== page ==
Hemophilia is a blood clotting disorder that arises with a mutation or deletion of the gene that controls blood clotting. It is the most common congenital blood clotting disorder. There are two common types of hemophilia – A and B. Hemophilia A is the more common type and is due to a deficiency of Factor VIII while hemophilia is due to a deficiency of Factor IX. A rare type of hemophilia involves Factor XI and is known as hemophilia C. These clotting factors are necessary in the series of steps, known as the coagulation cascade, that eventually leads to the formation of a blood clot. When this process is disrupted the body cannot adequately prevent blood loss.
Classification of Hemophilia
Hemophilia may be classified as severe, moderate or mild. This is based on the levels of Factor VIII or Factor IX depending on the type of hemophilia. The clinical presentation is also an indication of the severity of hemophilia.
- Clotting factor levels less than 1% (< 0.01 IU/ml)
- Spontaneous bleeding – hemarthroses (joint bleeding) and muscle hematomas
- Clotting factor levels between 1% and 5% (0.01 IU/ml to 0.05 IU/ml)
- Bleeding with mild trauma or minor surgery.
- Clotting factor levels between 5% and 40% (0.05 IU/ml to 0.4 IU/ml)
- Excessive bleeding with severe trauma or major surgery.
Signs and Symptoms of Hemophilia
In hemophilia, efficient blood clotting is compromised and even pressure or blunt force injury results in bruising. The pressure areas of the body are more often afflicted and bruising arises without any break in the skin. The blood vessels are constantly injured throughout the day even without any trauma and this leads to unexplained bruising. Even small breaks in the skin that may normally go by unnoticed leads to bleeding that can be alarming. This is often reported as unexplained bleeding. Bleeding may be profuse and prolonged with injuries, cuts and even surgical procedures including common procedures like a tooth extraction.
Joint pain and swelling may arise with bruising or bleeding into the joint space (hemarthroses). This can affect several joints simultaneously. It also leads to tightness of the joint. The more commonly affected joints are the elbows, hips, knees and ankles. Muscle hematomas are more frequently seen with severe hemophilia and more commonly seen in the calf muscles and psoas muscles.
Nosebleeds may arise spontaneously or even a minor injury to the nose or nasal cavity can lead to profuse bleeding. Blood in the urine (hematuria) or stool (hematochezia) may also be reported. Although women are rarely affected with hemophilia, in hemophilia C which can affect both sexes, there may be profuse and prolonged menses in females.
Sometimes the bleeding is not obvious. Even mild trauma can leading to bleeding in the brain or cranium (intracranial hemorrhage) or within the abdominal cavity (intra-abdominal bleeding). Hemophilics therefore need to be additionally cautious after trauma even if there is no clear indication of bleeding.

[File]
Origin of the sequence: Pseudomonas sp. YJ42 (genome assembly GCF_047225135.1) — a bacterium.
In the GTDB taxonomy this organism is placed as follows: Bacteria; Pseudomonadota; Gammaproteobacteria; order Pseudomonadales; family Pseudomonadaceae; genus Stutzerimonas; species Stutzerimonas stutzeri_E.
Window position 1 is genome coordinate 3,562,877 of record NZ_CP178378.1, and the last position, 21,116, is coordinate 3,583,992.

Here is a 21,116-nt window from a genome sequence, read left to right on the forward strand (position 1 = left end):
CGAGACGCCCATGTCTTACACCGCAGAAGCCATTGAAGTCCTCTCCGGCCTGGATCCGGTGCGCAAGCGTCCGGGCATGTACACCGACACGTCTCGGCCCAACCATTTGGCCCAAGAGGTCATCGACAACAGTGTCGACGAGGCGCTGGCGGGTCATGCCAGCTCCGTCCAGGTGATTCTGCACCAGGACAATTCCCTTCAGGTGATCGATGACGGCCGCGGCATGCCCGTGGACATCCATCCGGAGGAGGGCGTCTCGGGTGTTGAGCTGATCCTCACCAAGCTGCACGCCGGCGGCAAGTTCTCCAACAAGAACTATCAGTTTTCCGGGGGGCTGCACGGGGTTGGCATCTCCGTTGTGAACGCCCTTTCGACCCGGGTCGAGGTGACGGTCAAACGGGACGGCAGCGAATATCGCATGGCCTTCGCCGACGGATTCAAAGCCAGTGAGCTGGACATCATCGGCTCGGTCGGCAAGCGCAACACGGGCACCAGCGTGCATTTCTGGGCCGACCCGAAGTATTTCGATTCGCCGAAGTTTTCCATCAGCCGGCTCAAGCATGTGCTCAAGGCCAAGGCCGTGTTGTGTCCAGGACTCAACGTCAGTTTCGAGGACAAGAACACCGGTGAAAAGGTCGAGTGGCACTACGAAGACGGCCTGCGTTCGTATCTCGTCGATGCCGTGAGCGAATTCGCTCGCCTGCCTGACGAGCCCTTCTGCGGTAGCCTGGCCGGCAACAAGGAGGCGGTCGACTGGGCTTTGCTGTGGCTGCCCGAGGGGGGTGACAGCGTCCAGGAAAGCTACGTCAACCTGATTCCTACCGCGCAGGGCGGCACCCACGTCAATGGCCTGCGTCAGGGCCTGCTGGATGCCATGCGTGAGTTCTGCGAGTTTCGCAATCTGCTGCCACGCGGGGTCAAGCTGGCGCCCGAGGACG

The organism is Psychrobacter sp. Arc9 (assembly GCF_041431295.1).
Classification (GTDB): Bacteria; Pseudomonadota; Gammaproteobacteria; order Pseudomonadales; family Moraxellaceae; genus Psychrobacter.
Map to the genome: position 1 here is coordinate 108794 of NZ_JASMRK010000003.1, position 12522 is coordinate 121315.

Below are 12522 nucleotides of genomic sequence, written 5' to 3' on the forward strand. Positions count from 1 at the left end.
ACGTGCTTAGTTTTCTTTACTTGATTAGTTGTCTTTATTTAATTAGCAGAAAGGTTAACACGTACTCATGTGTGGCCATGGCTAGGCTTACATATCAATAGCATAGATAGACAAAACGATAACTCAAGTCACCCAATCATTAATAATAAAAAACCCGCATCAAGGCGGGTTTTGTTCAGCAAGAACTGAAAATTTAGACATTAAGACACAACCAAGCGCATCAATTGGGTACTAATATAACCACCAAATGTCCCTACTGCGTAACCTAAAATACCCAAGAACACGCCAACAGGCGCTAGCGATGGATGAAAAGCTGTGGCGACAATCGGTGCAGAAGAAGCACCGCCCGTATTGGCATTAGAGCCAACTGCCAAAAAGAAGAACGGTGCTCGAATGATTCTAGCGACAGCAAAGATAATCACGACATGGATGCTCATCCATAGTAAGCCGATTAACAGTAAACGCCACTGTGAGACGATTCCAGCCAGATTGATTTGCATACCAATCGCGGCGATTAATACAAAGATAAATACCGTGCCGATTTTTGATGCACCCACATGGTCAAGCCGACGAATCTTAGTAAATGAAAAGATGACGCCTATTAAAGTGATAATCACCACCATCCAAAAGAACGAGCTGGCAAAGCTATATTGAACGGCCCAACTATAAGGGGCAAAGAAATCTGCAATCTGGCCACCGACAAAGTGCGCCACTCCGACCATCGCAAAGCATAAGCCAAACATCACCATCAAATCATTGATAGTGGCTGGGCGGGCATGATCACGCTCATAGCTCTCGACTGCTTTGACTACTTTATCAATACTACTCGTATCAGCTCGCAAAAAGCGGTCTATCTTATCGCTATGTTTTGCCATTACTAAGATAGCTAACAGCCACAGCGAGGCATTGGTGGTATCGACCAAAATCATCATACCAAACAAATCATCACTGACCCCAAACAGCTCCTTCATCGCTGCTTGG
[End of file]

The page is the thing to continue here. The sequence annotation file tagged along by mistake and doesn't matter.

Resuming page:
Babies born with severe hemophilia may develop cephalohematoma (bleeding under the scalp). Hemophilia may only be discovered when a male child is circumcised and there is uncontrollable bleeding.
Complications of Hemophilia
Complications are more likely to arise with severe hemophilia.
- Recurrent hemathroses (bleeding in the joint) leads to joint destruction as the joint lining thickens, the cartilage is destroyed and the bone degenerates (osteoarthrosis).
- Muscle hematomas may compress nerves as is seen with the femoral nerve due to a psoas muscle hematoma.
- Internal bleeding (hemorrhage). When there is bleeding within an compartmentalized area, it may lead to a swelling of the region with compression and destruction of the tissue. This gradually occurs without any initial signs of bruising evident on the skin surface.
- Blood-borne infections are more likely to arise in hemophiliacs receiving blood transfusions. Viral hepatitis (HBV and HCV) and HIV infection were often seen prior to stringent blood screening procedures.
- Adverse reactions to blood transfusions are more commonly seen in severe hemophiliacs with hemophilia A. Anti-Factor VIII antibodies neutralize the clotting factor and therefore activated Factor VIII (VIIIa) needs to be infused during episodes of severe bleeding.
Treatment of Hemophilia
- Desmopressin (injection or nasal spray). DDVAP is a vasopression receptor agonist that raises von Willebrand factor and this increases Factor VIII levels. This may be administered in mild to moderate hemophilia A.
- Infusions with clotting factors may be administered during episodes of bleeding in moderate to severe hemophilia A and B. Prophylactic infusions may be considered in severe hemophilia. In hemophilia C, a plasma infusion may be necessary during bleeding episodes.